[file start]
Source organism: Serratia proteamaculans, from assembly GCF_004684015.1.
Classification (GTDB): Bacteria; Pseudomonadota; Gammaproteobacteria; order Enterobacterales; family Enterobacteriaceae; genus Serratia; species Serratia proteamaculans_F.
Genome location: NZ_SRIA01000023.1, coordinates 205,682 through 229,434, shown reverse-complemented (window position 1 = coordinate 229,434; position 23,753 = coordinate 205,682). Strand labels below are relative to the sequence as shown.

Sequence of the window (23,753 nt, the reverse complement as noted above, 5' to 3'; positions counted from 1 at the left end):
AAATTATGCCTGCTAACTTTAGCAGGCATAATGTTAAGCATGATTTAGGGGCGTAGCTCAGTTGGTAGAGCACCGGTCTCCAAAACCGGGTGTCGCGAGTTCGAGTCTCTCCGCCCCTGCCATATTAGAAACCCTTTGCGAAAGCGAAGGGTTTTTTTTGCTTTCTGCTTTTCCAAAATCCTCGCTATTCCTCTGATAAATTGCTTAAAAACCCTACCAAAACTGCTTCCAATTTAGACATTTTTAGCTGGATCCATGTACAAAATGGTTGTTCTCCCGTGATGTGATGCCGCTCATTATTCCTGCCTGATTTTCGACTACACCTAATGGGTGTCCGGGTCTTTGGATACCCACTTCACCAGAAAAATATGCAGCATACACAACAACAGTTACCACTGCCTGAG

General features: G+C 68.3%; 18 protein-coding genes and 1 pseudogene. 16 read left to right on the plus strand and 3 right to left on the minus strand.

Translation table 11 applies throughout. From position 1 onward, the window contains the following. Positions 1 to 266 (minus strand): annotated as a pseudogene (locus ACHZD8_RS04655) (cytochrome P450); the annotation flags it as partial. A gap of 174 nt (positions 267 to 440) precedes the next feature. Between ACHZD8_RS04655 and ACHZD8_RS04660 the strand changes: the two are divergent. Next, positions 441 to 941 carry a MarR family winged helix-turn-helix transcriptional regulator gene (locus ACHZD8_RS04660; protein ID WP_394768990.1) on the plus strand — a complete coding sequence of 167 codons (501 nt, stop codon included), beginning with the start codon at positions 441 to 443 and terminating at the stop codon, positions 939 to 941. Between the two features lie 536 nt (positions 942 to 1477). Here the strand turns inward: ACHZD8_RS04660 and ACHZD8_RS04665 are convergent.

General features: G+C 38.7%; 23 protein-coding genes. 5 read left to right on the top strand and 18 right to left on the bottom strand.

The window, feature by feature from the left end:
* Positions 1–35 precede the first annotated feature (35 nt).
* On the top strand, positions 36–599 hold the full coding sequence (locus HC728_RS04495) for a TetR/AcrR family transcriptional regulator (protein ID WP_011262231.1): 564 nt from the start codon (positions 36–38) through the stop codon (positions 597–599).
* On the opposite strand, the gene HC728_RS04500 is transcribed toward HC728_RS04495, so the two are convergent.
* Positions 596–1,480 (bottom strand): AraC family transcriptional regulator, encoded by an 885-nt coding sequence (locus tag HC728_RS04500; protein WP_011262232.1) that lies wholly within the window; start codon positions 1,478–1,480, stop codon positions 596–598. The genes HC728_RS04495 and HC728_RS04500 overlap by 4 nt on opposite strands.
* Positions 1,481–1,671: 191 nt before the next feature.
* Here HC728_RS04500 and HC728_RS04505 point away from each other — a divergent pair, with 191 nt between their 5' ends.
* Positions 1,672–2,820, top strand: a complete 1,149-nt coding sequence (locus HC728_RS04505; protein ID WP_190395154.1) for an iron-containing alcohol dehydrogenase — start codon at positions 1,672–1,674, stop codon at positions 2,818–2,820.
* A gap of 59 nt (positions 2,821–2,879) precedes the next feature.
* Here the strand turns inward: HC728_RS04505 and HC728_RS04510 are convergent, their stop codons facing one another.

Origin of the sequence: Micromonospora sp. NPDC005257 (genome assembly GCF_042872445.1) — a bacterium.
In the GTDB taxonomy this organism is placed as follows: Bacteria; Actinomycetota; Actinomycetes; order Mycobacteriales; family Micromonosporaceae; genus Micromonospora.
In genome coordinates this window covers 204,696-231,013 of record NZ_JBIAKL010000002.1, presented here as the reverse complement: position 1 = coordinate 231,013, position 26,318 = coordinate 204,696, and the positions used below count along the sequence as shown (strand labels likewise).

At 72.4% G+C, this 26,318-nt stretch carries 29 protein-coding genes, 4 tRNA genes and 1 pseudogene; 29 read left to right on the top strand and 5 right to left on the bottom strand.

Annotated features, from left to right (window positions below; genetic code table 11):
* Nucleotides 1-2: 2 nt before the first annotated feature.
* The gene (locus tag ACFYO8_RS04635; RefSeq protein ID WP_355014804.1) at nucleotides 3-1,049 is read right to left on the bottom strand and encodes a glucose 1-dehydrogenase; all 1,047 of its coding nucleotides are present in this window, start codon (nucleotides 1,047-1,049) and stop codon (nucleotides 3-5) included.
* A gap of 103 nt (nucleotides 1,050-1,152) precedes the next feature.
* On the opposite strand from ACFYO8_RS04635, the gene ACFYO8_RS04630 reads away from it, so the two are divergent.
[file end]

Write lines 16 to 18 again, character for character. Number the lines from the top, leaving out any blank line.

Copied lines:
* Positions 1,672–2,820, top strand: a complete 1,149-nt coding sequence (locus HC728_RS04505; protein ID WP_190395154.1) for an iron-containing alcohol dehydrogenase — start codon at positions 1,672–1,674, stop codon at positions 2,818–2,820.
* A gap of 59 nt (positions 2,821–2,879) precedes the next feature.
* Here the strand turns inward: HC728_RS04505 and HC728_RS04510 are convergent, their stop codons facing one another.